Perhaps the most interesting thing I’ve found watching Clockwork is within the rape and torture scenes themselves. There are three scenes, the first being the attack on the author and his wife, and the second being the conditioning scene in which Alex is exposed to films showing rape and violence.

In the first actual rape scene, there is nudity, slapstick violence, but no graphic violence, torture or gore, which we would normally expect with R-rated films under the BBFC regulations. The rape is not depicted,  this action, as with Reservoir Dogs, cuts away at the critical moment and renders the sexual act ‘implicit’ not literal as it is depicted in The Accused, Straw Dogs or Irreversible.

It seems both a practical and a wise decision by Kubrick to omit the sexual act, possibly as away of avoiding the fetishization of sex, or making it unnecessarily graphic or pornographic; however, he would return to this issue in Eyes Wide Shut, which would fetishize the orgy scene to the point of farce, again without being graphic or pornographic in the  visceral style of Nine Songs or Baise Moi.

ludovico rape


Interestingly, the imagery in the films which Alex is forced to watch has been fetishized for visual pleasure. These are gratuitous, showing the bloody and stylised violence of a man being beated by a group of thugs, and during the gangrape of a naked woman it is filmed as if it was a pornographic film without sound and with the victim wearing a  bright purple wig.

In both instances, the sex and violence are separated into individual acts that are ‘appropriate’ to the gender, but provide no context or identification of the victims. Moreover, the violence, despite the abundance of blood, noticeably absence in rest of the film, appears just as staged and unrealistic as the battle scenes appearing in Monty Python’s Holy Grail.

Fascinatingly, I’d wondered why Kubrick chose to film the rape scene in this style using ‘dutch’ camera angles. He chooses not to dramatize or prolong the violence, but to focus on the humiliation of the couple, on the pleasure of the voyeur and aggressor of this violence, Alex and his audience; the spectating and morally susceptable audience. The scene is amusing, almost playful, up until the female victim is stripped naked and Alex looks directly into the camera to break the fourth wall,  acknowledging the vulgar display of power we are witnessing: ‘Viddy well, little brother!’.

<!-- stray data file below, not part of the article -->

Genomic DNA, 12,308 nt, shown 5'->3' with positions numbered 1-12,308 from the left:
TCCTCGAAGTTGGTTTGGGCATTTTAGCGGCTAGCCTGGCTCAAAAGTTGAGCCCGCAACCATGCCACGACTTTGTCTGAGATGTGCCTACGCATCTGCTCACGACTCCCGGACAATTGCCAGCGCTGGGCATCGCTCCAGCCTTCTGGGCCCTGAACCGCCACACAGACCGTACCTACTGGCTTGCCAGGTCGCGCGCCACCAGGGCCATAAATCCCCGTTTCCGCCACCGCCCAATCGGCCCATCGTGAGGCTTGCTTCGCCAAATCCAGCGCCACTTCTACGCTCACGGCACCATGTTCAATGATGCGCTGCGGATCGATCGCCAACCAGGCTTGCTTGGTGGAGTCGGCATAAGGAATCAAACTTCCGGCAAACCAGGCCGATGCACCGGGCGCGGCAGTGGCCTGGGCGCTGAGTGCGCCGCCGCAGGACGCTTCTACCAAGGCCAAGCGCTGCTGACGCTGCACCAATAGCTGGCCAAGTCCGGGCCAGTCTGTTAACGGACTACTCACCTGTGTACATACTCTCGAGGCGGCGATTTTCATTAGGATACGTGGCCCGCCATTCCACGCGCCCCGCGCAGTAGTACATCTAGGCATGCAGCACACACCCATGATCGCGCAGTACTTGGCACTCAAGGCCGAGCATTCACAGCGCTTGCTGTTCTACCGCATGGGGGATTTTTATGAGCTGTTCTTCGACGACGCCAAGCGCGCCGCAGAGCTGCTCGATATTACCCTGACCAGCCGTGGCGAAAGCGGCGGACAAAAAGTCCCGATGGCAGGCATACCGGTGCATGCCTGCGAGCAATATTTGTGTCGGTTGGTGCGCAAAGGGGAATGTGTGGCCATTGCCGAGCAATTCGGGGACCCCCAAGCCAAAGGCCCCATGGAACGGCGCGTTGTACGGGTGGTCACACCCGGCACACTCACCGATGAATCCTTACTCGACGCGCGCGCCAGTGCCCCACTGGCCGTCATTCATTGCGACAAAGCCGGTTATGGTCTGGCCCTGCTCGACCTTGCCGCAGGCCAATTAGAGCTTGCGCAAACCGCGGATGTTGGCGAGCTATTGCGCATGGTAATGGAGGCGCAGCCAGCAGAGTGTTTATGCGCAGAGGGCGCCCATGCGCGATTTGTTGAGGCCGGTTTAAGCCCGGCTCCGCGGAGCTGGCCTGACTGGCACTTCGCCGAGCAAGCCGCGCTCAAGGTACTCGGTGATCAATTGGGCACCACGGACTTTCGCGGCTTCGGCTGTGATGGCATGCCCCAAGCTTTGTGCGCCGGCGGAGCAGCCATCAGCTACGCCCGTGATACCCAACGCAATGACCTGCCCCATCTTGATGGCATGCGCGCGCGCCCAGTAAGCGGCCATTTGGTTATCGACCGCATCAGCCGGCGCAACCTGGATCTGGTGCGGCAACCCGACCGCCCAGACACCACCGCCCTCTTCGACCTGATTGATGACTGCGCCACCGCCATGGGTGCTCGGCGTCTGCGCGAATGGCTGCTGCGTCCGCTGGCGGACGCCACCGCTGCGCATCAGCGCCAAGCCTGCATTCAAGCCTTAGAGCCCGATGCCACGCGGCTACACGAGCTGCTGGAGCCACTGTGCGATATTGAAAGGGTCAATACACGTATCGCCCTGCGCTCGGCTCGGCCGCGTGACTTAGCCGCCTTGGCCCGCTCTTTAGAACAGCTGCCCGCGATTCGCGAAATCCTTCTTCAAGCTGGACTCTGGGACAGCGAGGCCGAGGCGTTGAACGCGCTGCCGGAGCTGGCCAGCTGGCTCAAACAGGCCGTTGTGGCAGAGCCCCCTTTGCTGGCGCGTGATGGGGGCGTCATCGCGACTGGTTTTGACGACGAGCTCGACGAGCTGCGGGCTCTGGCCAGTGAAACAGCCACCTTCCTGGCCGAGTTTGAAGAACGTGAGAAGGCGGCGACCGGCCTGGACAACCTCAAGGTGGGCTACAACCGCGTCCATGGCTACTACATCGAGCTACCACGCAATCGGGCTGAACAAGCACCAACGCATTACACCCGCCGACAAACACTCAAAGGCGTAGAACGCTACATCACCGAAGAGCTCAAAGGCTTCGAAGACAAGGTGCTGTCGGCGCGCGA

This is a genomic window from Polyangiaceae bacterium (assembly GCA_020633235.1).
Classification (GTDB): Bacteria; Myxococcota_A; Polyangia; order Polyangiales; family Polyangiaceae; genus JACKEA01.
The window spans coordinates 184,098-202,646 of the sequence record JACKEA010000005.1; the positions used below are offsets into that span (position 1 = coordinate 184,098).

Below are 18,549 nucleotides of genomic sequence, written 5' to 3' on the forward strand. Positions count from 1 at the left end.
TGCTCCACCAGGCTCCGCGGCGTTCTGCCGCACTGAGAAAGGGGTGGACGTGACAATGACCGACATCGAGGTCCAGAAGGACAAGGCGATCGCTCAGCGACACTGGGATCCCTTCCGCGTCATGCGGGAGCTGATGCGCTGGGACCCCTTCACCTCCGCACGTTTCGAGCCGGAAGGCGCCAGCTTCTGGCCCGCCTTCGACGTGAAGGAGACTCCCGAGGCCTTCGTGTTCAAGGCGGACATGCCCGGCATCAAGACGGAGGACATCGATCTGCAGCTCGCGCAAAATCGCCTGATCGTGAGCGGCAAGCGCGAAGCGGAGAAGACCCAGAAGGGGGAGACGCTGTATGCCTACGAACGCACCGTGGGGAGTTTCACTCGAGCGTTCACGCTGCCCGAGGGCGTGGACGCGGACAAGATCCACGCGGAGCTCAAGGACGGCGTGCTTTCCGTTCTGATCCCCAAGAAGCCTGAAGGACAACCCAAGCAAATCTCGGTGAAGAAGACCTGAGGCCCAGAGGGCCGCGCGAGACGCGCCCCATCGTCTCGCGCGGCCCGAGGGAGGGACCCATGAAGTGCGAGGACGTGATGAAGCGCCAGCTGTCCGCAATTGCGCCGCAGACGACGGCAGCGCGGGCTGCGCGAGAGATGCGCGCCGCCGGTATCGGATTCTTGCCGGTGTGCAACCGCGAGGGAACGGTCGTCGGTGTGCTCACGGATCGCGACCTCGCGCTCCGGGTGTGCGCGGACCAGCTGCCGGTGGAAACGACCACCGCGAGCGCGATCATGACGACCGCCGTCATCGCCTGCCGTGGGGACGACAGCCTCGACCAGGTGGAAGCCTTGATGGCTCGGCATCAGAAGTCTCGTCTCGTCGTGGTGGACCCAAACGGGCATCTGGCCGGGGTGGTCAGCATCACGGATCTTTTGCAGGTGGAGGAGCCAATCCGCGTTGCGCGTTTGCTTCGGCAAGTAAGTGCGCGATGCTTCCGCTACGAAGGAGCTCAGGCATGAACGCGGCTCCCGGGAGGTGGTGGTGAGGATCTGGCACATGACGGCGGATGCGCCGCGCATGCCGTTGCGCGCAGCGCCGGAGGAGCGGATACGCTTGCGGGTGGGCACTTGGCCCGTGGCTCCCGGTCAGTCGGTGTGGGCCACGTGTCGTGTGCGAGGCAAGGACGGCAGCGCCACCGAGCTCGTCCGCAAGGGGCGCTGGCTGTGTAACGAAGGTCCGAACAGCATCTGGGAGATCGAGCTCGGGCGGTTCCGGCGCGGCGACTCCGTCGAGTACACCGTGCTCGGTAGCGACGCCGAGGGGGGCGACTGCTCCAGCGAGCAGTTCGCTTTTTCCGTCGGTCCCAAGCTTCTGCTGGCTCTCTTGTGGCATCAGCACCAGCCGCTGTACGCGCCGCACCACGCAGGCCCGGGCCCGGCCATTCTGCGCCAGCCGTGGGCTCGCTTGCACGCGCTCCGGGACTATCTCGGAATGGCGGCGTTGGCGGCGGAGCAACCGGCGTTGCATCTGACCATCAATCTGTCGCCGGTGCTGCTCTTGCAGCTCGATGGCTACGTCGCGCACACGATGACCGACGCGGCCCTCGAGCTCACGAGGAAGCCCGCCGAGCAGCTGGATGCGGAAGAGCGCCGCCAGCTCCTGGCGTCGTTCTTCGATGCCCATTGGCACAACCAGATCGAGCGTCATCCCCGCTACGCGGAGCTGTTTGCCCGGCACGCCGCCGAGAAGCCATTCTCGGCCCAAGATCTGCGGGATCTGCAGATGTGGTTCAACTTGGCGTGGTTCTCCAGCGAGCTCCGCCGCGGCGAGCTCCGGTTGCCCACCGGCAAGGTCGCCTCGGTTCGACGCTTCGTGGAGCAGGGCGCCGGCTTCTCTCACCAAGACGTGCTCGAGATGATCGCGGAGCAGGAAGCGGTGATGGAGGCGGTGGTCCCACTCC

The visual close-up is later repeated during the scene in which the victim is confronted by his persecutor as Alex is rescued and then held captive.


Clockwork feels like a cartoon  with its slapstick violence filmed from the point of view of a school bully, whom torments the elderly whilst abusing women for kicks. In contrast, Full Metal Jacket is a group of men killing and abusing men and women in a war they don’t understand or care about. How else could Kubrick have made these films without showing violence or rape to make his point, specifically from the POV of those condemning it?

A third rape scene happens during the brawl between Alex and his droogs and the rival gang ‘Billy Boy’, in which the group confront the offenders before the rape can take place. Ironically, they defeat their opponents and ‘save’ the girl. In this scene, Alex arrives and witnesses the gang undressing and assaulting a teenage girl,  who struggles as the men grope and force her down on a mattress as we watch her scream in terror.

Kubrick doesn’t include torture, physical violence or verbal abuse against against the girl. Instead it appears that the purpose of the nudity, violence and humiliation of the girl is meant to reflect power and excitement from the viewpoint of Alex and the other men in the scene, and possibly that of the audience. Here the eroticism and voyeurism is explicit without being pornographic, or as violent or horrifying as it is depicted in other films which represent rape, such as Straw Dogs, Baise Moi, The Accused and Irreversible.

Arguably, this is detrimental where paradoxically a visual representation becomes a violation in itself since it infringes upon the political status and human rights of the actress by deliberately downplaying the sadism and brutality of the rape act. It is both literal and a parody in its representation of sexual violence without somehow being explicit.

Once Alex challenges the other gang, which oddly enough is performed on a derelict theatre stage (rather conspicuously emphasing the theme of the scene itself), where after the girl exits the stage, she is rendered nothing more than a prop or plaything to be discarded before the fight. This is followed by a spectacular scene of B-movie slapstick fighting as chairs are smashed over heads and bottles are tossed through windows.


The violence in the film is arbitrary and pantomime,  an effect achieved through distorted wide-angle lenses, fast-speed action and slow motion, which glorifies the energy of the scene and the thrill experienced by the characters. It’s apparent that Alex himself derides pleasure from an otherwise dull and repressive environment, but which exists within a society that enjoys the symbols of fine art, music, beauty and theatre without showing any moral value or the responsibility of power.